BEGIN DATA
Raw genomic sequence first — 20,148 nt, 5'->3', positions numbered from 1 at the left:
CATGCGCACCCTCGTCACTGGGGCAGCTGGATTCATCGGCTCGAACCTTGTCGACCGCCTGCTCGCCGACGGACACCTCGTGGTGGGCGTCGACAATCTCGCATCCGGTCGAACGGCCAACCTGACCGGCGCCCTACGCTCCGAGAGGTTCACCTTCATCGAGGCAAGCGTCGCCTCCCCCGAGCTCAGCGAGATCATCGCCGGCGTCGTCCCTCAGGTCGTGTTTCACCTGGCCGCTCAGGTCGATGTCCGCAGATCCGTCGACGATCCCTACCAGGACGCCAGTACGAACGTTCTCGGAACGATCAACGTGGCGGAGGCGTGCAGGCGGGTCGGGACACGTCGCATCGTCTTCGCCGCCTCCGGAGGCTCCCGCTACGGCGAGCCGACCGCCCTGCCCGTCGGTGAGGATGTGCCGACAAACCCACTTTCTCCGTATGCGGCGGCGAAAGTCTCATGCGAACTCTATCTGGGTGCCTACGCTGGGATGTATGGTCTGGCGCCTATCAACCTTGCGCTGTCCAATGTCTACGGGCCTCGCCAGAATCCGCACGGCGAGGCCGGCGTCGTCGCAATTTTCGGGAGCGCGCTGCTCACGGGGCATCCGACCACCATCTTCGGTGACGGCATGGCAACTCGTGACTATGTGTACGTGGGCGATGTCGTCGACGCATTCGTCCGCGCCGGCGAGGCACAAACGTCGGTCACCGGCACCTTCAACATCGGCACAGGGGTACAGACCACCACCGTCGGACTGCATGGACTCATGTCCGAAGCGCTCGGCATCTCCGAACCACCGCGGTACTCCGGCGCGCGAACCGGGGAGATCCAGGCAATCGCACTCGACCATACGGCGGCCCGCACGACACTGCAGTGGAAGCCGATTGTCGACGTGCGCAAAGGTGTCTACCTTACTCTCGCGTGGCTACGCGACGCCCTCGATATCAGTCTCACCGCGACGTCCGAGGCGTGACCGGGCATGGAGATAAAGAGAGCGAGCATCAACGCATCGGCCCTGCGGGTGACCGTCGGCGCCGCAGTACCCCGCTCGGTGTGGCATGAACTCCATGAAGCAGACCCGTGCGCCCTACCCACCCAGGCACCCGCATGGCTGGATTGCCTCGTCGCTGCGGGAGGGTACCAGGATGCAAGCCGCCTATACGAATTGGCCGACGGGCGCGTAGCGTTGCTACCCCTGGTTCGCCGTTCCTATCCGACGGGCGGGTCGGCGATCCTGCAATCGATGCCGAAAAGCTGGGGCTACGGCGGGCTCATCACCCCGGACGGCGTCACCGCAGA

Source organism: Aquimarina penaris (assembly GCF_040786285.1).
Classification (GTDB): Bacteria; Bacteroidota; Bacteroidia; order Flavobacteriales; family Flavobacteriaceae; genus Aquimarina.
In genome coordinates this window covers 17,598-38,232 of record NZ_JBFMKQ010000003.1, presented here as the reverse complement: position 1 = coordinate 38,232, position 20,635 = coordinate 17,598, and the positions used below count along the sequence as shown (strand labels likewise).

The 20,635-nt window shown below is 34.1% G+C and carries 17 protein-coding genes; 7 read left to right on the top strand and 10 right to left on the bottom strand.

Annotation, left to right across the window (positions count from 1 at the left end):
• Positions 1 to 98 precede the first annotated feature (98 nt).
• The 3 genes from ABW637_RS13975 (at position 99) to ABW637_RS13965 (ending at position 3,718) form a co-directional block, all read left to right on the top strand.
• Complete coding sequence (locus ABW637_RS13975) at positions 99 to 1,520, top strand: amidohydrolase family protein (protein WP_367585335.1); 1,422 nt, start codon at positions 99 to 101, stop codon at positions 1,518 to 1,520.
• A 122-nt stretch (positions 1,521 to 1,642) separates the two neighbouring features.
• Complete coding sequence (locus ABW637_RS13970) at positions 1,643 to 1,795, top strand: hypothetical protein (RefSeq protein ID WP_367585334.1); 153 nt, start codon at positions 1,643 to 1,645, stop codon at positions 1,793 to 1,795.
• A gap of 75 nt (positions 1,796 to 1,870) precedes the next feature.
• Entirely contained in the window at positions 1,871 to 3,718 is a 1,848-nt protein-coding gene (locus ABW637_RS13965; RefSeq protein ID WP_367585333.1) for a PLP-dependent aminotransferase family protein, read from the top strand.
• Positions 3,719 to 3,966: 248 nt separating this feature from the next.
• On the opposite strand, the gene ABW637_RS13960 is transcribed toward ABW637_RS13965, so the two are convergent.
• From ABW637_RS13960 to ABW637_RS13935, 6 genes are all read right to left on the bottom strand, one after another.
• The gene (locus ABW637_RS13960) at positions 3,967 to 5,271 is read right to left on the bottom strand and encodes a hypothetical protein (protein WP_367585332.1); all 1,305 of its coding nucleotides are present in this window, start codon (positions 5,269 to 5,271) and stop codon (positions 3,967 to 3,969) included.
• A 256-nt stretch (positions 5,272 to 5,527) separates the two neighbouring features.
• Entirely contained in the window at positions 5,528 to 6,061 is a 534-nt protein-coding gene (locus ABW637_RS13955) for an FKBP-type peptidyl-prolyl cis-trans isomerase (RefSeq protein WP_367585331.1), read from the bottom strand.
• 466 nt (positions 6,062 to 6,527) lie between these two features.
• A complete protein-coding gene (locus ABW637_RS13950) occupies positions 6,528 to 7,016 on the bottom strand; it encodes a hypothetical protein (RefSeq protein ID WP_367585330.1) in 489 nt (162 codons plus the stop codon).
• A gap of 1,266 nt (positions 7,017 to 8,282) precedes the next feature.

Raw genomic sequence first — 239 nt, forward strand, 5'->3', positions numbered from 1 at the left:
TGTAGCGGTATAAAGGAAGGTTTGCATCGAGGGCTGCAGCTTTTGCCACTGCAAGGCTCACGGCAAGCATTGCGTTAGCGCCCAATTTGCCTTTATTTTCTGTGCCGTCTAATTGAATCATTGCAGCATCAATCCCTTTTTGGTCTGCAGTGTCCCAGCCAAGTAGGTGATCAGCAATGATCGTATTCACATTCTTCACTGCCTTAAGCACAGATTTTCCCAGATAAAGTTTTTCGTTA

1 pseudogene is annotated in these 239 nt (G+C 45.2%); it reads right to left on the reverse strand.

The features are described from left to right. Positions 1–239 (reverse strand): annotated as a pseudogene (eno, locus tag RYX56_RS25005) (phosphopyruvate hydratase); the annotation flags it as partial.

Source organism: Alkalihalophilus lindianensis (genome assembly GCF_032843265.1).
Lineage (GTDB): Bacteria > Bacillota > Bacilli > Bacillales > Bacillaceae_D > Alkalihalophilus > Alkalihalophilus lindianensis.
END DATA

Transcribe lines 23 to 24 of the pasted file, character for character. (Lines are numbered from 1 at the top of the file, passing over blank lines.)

• A gap of 1,266 nt (positions 7,017 to 8,282) precedes the next feature.

Raw genomic sequence first — 239 nt, forward strand, 5'->3', positions numbered from 1 at the left: